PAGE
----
Confronted as he was by all of this, the all-forgiving G‑d granted him profound wisdom, and his sublime answers to each and every question sprang from his innermost nucleus of truth. G‑d was with him, and once again, “Joseph was the [spiritual] provider.”18

These were the first words that we were privileged to hear from his pure lips: “Now I have palpably seen that ‘You are G‑d.’ All the stories that are told about the Alter Rebbe, I palpably saw. No quarter-hour passed without my having seen my father. Many new explanations will now be forthcoming, illustrating the profound and pregnant concepts of Chassidus. If only I knew that [all the recent events] would result in a tangible gain – that they would breach the barriers preventing overt Torah study – I would overlook all my suffering.”

He also said many other things that no mouth can repeat. He fasted on each of those eighteen-and-a-half days, and in every Shemoneh Esreh he added the prayer of supplication that begins with Aneinu.19 He underwent a great deal of self-sacrifice until, on his third day there, his tallis and tefillin were finally given to him. This is not the forum for further details. While he was there, he also delivered and wrote a great deal of Chassidus, but so far we know of only two maamarim: the one beginning Min HaMeitzar Karasi… (“From out of the depths have I called You”20 ), and the one beginning Havayah Li BeOzrai VaAni Er’eh… (“G‑d is among those who help me; may I witness [the downfall of] those who hate me”21 ). There will yet be time to find out about the others.

We arrived at the “city of refuge”22 on Monday night, the eve of the third day of Parshas Balak, and in the morning we immediately reported to the relevant office for the weekly registration that the law required. The Jews of the local community received us with all due respect. A week later, on the third day of Parshas Pinchas – the date was Yud-Beis Tammuz – we again reported to that office, but as soon as we arrived, they informed us that the Rebbe was now to be released and was free to proceed in any direction. The following day, Wednesday, he was handed the necessary documents,23 on Thursday morning we set out for home, and we arrived there peacefully in time for Shabbos. “For the Jews there was light and gladness!”24 The light of the Torah shone brightly upon us, and a holy joy warmed our hearts. May G‑d grant that we never again grieve, that the lamp of Israel never be extinguished, and that the Rebbe’s wellsprings will be disseminated to the furthest places.25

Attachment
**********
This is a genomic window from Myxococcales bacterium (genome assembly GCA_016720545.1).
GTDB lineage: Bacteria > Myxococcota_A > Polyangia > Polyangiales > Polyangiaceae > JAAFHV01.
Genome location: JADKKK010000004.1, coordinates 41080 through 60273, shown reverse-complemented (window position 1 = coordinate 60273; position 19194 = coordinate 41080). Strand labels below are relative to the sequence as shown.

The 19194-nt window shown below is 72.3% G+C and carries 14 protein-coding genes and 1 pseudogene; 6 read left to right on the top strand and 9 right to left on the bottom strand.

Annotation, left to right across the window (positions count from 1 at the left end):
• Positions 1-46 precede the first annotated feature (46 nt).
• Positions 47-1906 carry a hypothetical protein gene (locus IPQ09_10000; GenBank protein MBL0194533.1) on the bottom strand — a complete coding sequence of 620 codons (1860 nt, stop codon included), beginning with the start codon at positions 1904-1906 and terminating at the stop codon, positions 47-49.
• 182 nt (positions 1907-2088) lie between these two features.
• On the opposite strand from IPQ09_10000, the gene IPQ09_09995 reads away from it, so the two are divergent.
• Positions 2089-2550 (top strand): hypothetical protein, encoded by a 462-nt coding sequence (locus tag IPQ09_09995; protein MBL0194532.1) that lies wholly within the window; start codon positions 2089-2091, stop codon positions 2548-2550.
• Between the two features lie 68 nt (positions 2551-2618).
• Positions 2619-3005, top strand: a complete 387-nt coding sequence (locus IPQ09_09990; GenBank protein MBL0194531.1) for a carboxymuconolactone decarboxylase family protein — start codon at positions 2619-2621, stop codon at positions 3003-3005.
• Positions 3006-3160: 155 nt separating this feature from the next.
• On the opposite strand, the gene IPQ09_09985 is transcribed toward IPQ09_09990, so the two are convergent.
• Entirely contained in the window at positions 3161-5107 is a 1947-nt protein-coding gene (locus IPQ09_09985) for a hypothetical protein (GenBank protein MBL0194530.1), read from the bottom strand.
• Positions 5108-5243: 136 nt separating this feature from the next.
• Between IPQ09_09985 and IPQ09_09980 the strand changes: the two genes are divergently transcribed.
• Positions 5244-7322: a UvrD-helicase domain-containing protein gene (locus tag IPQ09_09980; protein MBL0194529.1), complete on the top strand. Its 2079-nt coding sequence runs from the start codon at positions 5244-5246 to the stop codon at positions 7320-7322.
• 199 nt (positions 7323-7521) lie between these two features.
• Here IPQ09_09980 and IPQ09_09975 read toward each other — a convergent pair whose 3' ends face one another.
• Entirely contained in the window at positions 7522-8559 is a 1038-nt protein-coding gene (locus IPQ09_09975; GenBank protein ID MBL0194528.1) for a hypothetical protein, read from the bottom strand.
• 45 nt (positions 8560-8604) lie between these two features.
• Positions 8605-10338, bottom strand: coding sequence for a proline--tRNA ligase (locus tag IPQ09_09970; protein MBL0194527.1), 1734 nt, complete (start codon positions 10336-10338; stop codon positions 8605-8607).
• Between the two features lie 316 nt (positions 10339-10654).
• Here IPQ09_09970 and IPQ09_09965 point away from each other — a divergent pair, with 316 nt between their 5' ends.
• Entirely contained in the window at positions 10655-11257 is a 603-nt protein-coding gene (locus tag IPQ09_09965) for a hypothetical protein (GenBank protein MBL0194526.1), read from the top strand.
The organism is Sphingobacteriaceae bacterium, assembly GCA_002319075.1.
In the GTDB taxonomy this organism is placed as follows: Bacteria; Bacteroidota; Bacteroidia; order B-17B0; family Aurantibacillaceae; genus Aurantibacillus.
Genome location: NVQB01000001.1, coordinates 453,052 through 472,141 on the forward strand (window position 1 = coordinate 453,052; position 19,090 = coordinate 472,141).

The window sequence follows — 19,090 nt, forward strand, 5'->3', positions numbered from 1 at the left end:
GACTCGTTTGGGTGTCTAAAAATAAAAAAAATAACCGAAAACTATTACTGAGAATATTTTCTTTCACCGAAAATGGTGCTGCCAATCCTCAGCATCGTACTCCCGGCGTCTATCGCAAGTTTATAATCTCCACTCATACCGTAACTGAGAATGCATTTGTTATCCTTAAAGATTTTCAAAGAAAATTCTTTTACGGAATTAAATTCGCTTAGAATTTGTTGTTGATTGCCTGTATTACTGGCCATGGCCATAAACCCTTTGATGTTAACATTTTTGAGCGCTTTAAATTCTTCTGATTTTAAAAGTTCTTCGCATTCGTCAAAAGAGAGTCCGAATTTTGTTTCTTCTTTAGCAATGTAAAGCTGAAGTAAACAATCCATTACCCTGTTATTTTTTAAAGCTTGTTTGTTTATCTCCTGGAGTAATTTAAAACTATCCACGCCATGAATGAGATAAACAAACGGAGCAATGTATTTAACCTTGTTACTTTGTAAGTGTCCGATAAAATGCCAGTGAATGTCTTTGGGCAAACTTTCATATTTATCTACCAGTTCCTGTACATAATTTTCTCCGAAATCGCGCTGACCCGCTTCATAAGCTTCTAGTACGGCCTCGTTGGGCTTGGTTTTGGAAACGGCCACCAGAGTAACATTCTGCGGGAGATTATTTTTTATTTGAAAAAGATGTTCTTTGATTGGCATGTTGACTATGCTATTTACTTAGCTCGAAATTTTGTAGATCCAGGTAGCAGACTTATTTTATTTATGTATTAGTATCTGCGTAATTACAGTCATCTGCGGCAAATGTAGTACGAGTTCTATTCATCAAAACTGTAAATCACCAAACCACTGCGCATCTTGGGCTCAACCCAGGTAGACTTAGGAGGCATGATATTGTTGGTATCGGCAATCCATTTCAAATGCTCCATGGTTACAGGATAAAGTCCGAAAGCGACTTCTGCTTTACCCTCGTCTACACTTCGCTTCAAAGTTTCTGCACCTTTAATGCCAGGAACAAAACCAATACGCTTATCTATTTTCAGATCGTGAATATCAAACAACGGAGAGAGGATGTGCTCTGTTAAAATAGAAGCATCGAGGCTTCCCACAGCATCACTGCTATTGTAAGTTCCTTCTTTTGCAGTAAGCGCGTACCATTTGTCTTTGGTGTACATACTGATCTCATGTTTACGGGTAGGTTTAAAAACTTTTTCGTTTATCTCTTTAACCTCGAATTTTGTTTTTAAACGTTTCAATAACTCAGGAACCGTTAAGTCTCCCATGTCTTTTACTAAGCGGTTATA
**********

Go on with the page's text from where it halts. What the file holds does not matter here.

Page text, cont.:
Nevertheless, my dear friends, after all that we witnessed with our own eyes, we are obligated to take to heart the principle laid down by our Sages, that “a miracle doesn’t happen every day,” and that “one is not permitted to rely on a miracle.”26 We are not yet free of anxiety and are not yet enjoying unclouded repose. Deep in our hearts there still abides concern, for we do not know from where salvation suddenly sprang forth, whether from here or from over there, nor do we know why things were suddenly overturned positively. Accordingly, the dread that we experienced in the past continues to hover over us in the days ahead, for who knows what each new day will bring? Who knows what wind will blow next, and from which direction in the political world? In truth, [the Rebbe] has no connection whatever with the world of politics. His portion in this world is only the four cubits of Torah and prayer. However, now that they have really found out who this great man is, and realize his stature and loving repute in the eyes of all the Jews worldwide who quake in reverence at the mere mention of his name, we are afraid lest the Evil Eye27 focus on him, and use his case as a football to serve some alien interest, G‑d forbid.

A sacred obligation therefore devolves upon us, and upon our cherished brethren who are bound and devoted to him, to act according to the teaching of our Sages: “A Torah scholar must be guarded,”28 and “may not go out alone at night.”29 So be vigilant, and keep yourselves constantly informed of his welfare. Do not deflect your attention even for one moment from the crown of our head and the treasure of our heart. Maintain constant contact with “the house of our life” and with all our fellow members of the chassidic fraternity, wherever they may be. By day and by night, beseech our Father in Heaven to have compassion upon him. May the merit of his forebears, our holy Rebbeim, shield him against all hateful conspiracies and unfounded suspicions, so that he will steadfastly withstand all the winds in the world.

I remain, sir, your loving friend who seeks your constant welfare,

Eliyahu Chayim Althaus